To my mind there are several problems that they seem to gloss over. The seem to feel that we have the capability (or will have the capability) to find and track 4 meter diameter asteroids making close approaces to Earth so that we can rendevous with them. They seem to feel that we can launch a rocket (chemical or ion drive) with sufficient fuel to alter the orbit of a 100-200 meteric ton asteroid into a LEO similar to that of the ISS (some have suggested aerobraking in Earth's atmosphere). They seem to feel that we can do this with a variety of "found" NEA's on a regular basis.

My questions are these:

1) Do we (or will we ) have the capability to observe these small NEA's in a timely manner and project their orbits so we can plan a mission to rendevous with them in years (or, perhaps, months) - not decades?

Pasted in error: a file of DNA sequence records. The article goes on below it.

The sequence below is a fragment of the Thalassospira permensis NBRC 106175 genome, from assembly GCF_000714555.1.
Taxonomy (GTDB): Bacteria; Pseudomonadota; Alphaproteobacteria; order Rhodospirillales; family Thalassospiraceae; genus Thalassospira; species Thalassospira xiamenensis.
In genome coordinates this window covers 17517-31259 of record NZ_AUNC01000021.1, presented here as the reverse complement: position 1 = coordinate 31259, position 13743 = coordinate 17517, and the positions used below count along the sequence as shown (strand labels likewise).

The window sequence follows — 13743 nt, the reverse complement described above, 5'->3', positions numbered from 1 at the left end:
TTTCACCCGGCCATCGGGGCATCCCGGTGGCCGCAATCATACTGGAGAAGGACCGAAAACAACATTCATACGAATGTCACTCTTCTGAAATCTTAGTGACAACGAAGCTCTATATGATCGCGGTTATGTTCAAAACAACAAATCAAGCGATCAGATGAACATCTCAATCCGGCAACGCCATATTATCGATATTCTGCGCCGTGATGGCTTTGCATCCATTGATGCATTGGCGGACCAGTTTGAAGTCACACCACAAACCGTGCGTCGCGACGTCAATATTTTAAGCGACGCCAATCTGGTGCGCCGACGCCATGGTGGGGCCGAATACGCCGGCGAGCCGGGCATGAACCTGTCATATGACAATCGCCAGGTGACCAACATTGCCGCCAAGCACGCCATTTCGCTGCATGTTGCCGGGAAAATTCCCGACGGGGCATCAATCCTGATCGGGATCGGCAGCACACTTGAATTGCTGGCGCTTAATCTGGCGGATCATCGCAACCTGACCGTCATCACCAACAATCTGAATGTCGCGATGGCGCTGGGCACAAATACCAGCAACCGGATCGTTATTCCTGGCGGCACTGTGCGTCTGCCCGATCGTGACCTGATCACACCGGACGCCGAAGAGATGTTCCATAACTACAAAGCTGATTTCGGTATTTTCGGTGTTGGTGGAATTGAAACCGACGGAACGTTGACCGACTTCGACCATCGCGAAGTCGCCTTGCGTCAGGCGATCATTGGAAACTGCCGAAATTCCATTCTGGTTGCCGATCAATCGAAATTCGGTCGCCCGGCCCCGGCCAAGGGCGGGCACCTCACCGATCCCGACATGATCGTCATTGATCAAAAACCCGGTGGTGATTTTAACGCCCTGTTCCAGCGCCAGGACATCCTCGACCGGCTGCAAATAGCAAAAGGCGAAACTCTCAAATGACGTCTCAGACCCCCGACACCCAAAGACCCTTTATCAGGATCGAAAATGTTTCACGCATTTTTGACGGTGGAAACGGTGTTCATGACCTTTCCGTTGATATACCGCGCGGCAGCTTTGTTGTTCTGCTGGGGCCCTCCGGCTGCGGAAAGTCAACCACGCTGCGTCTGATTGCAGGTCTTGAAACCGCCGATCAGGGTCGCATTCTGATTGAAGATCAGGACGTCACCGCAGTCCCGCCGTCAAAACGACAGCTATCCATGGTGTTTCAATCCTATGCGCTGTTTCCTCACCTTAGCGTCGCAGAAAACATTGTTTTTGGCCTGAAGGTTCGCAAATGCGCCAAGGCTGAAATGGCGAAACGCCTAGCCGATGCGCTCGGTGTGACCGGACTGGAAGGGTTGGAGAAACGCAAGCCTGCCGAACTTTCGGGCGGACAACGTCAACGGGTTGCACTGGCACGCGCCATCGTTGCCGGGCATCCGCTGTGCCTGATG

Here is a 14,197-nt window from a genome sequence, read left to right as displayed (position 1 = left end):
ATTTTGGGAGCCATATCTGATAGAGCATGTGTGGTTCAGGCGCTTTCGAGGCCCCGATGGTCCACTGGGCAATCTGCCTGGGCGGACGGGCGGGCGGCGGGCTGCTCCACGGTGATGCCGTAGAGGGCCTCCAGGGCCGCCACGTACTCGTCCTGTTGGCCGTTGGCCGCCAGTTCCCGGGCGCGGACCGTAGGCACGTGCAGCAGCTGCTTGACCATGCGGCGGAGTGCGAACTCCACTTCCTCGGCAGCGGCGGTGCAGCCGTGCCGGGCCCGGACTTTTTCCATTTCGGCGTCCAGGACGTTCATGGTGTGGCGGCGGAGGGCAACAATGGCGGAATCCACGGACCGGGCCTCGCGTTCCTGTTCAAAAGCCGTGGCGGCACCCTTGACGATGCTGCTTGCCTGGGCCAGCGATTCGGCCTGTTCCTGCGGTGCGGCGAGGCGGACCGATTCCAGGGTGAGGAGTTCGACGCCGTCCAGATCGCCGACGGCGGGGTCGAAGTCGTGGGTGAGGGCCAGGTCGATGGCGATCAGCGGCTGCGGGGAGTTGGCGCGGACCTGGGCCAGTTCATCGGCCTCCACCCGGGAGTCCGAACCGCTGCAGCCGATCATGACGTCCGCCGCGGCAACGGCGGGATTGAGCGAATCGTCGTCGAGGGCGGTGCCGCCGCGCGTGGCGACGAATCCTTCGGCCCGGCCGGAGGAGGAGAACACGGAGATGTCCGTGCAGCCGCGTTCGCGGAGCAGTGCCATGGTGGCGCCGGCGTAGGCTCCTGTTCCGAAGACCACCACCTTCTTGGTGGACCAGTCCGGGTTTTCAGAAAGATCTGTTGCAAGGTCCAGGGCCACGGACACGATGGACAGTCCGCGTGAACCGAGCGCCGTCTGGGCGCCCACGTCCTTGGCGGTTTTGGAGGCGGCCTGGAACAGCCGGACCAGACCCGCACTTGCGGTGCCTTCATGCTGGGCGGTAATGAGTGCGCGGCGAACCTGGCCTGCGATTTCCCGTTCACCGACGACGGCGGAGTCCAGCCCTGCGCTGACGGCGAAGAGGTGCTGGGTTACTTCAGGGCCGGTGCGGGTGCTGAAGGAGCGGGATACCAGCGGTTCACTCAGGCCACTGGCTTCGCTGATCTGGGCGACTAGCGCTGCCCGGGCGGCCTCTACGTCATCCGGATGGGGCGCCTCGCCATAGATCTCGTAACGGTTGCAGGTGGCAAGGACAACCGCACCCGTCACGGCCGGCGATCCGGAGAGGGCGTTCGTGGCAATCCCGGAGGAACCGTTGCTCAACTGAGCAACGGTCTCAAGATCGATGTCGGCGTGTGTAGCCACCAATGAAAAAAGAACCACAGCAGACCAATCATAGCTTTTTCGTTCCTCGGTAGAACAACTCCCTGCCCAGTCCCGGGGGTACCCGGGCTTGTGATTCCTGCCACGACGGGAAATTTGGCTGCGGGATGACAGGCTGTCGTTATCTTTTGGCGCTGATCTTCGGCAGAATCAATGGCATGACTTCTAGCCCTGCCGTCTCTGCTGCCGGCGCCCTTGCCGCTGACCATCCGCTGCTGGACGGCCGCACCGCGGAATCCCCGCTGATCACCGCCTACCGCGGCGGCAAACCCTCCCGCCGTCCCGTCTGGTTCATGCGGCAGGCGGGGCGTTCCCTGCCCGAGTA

2) Hopefully, one of the proponents of this plan will propose a known NEA candidate asteroid. If one is found, do we generally have accurate enough information to calculate the composition and mass of 4 meter diameter known NEA's?

3) If we have the requisite mass and orbital characteristics of the NEA, do we have computer programs (or other means) by which to determine the the mass of the fuel, the rocket or ion engine and "grappling" equipment that it will take to renedous with the NEA and then the amount of fuel it it will take to change it's existing orbit to an Earth-centric orbit at an altitude of about 375 KM?

My instinct is that the answer to these questions is "no". But I'm no expert on these things. I'm hoping that some of my fellow SDC forum members are more knowledgeable than me and can provide more than just a one-sylable instinctive response to these questions.

Chris
 
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MeteorWayne

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csmyth3025":3fu1ebus said:
This is the only SDC thread that seems to fit my dilema. I need help!